Thurrott Daily: May 23

Posted on May 23, 2016 by Paul Thurrott in Android, iOS, Mobile, Windows 10 with 0 Comments

Thurrott Daily: May 23

Dedham. full Spring

Tech tidibts from around the web.

5/23/2016 3:18:04 PM

With HoloLens, Microsoft aims to avoid Google’s mistakes

In other words, don’t let the dufus users walk around in the real world like leering pornographers? That’s quite the advance. Reuters tackles the big issues.

“They’re taking a more measured approach with HoloLens, and it’s the right strategy,” said [someone, who cares who]. “You don’t want to over hype it and get people very disappointed, and that’s what happened with Google Glass.”

The HoloLens traces its lineage to Kinect, an add-on for Microsoft’s Xbox gaming console that was introduced in 2010 … HoloLens enables users to control holograms through finger bends in a motion called the “air tap.” Kinect developer Alex Kipman and much of his team also led the creation of HoloLens.

“Over time, less expensive hardware would create a larger market,” he said, adding he expected the first consumer HoloLens to be priced under $1,500.


“Apple targeted by patent troll because the iPhone can make calls”

The joke’s on the trolls. Wait until they find out the iPhone can’t in fact make calls.

Microsoft cracks down on ‘terrorism content’

Way to take a stand, guys. The BBC reports.

Microsoft has announced a new policy to remove “terrorist content” from its consumer-focused online services.

It said material endorsing a terrorist organisation or its acts, or that encouraged people to join such groups, would be banned.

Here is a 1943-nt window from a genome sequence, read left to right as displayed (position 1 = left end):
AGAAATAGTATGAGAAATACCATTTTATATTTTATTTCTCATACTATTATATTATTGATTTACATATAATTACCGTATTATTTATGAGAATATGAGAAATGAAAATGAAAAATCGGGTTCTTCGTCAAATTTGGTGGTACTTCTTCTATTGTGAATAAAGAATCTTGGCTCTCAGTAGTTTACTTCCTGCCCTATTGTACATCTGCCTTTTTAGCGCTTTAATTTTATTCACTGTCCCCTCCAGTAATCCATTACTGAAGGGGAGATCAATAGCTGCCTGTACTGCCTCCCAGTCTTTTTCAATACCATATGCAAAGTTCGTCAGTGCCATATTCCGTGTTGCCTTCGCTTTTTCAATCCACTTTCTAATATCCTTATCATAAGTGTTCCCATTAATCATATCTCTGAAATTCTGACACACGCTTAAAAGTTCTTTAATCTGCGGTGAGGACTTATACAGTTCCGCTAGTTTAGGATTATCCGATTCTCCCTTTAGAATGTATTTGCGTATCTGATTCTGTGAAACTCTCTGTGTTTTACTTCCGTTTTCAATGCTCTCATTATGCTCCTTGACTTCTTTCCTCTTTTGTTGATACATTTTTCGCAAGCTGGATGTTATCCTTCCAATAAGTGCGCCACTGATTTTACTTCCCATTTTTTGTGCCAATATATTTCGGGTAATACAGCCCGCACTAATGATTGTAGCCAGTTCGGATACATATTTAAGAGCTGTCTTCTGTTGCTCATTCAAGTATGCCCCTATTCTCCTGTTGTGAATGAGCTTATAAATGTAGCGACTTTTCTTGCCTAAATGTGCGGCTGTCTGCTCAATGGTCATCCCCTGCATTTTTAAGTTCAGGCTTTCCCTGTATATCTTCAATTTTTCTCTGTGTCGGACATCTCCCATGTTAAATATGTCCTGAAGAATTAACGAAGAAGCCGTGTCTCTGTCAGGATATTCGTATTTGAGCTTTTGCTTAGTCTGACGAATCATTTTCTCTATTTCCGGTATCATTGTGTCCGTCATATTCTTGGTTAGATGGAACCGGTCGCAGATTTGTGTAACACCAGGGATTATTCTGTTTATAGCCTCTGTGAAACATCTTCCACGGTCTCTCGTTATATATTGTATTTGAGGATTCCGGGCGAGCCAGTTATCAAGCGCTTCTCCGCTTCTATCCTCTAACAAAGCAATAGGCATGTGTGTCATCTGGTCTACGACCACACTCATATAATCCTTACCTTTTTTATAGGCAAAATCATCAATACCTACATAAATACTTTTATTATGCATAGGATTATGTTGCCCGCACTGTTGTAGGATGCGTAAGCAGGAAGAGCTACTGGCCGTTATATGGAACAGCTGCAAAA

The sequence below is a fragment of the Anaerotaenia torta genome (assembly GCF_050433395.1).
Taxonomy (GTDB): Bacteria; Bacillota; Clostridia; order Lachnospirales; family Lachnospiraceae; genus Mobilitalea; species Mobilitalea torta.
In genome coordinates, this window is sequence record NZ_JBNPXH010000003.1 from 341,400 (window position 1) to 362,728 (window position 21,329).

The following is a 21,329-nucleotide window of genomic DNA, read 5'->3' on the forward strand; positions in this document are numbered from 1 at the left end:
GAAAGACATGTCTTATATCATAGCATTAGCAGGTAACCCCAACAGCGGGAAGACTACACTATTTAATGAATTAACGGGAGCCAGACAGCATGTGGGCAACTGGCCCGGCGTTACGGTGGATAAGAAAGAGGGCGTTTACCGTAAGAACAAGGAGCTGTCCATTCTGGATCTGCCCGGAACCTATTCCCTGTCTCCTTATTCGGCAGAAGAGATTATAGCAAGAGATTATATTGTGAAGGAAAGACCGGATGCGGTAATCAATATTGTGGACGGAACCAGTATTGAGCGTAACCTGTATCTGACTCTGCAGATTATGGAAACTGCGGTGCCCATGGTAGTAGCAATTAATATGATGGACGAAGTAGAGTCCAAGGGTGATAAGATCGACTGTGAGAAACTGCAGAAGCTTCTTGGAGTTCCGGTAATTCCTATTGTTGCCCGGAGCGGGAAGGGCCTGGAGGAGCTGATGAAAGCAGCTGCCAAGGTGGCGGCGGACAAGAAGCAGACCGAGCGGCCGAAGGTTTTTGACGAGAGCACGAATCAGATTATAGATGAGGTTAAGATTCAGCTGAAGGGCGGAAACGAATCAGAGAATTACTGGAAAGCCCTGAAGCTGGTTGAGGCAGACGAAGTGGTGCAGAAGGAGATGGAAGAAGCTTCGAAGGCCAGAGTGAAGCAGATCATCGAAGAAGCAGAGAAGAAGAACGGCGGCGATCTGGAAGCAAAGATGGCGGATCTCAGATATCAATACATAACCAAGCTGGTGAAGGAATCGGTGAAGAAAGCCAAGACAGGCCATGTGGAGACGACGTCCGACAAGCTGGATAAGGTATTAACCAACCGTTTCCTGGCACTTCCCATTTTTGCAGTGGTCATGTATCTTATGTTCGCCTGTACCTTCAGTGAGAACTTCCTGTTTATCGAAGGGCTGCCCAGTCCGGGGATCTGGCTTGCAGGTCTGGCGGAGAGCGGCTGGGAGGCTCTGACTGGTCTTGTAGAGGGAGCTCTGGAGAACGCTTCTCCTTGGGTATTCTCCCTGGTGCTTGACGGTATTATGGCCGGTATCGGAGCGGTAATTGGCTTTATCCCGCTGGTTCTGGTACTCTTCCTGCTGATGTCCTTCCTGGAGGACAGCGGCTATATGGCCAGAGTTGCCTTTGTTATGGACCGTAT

The rule will apply to services such as Xbox Live and Outlook webmail.

But Microsoft said it wanted its search engine, Bing, to be “unbiased” and would not remove terror-related search results unless required to by law.

Apple offers to replace iPads with MacBooks in Maine State classrooms … at no additional cost

You just can’t make this stuff up. From the Lewiston-Auburn Sun Journal:

After hearing students and teachers overwhelmingly say iPad computers are used to play games in class, while laptops are better for schoolwork, Auburn and other districts are sending iPads packing and returning to laptops.

The Maine Department of Education and Apple are offering Maine schools a “Refresh” swap offer at no additional cost.

Laptops and iPads ordered in 2013 can be returned for new and improved Apple MacBook Air laptops, which cost less than the Apple laptops three years ago.

One teacher wrote in the survey that iPads “provide no educational function in the classroom. Students use them as toys. Word processing is near to impossible … I applaud this change.”

“The iPads are largely students’ gaming devices,” another teacher wrote. “The iPads are a disaster,” another said.

I expect to see a few of those quotes in the next Apple keynote. Maybe Tim Cook could mock them.

“Apple is behind Google when it comes to VR, but there could be a fix coming at WWDC”

Seriously, how far up Apple’s ass do you have to be to use that headline? Let me rewrite it: Apple has no VR solution, so it is behind everyone in VR.

Google’s new app helps anyone be a scientist

Even Christian Scientists(!) based on the source of this story:

With the new app Science Journal, Google wants to make everyone think like a scientist.

OK, enough kidding. Let’s go to the source.

The Science Journal app allows you to gather data from the world around you. It uses sensors to measure your environment, like light and sound, so you can graph your data, record your experiments, and organize your questions and ideas.

Try some themed activities, developed with the Exploratorium that use Science Journal, and peak your curiosity. Brainstorm, design, and build your own projects! Use Science Journal to guide the process of experimenting.

Each activity has new ideas to explore. In the activities, you’ll use sensors to create experiments and explore the world around you. Gather the materials yourself from around your house or school, or get a prepackaged kit.

Once you have finished one or more of the suggested activities, there’s no need to stop. Come up with your own questions and ideas to help build a foundation of learning to explore on your own.

This looks pretty interesting. Don’t hold your breath on a version for Windows phone.

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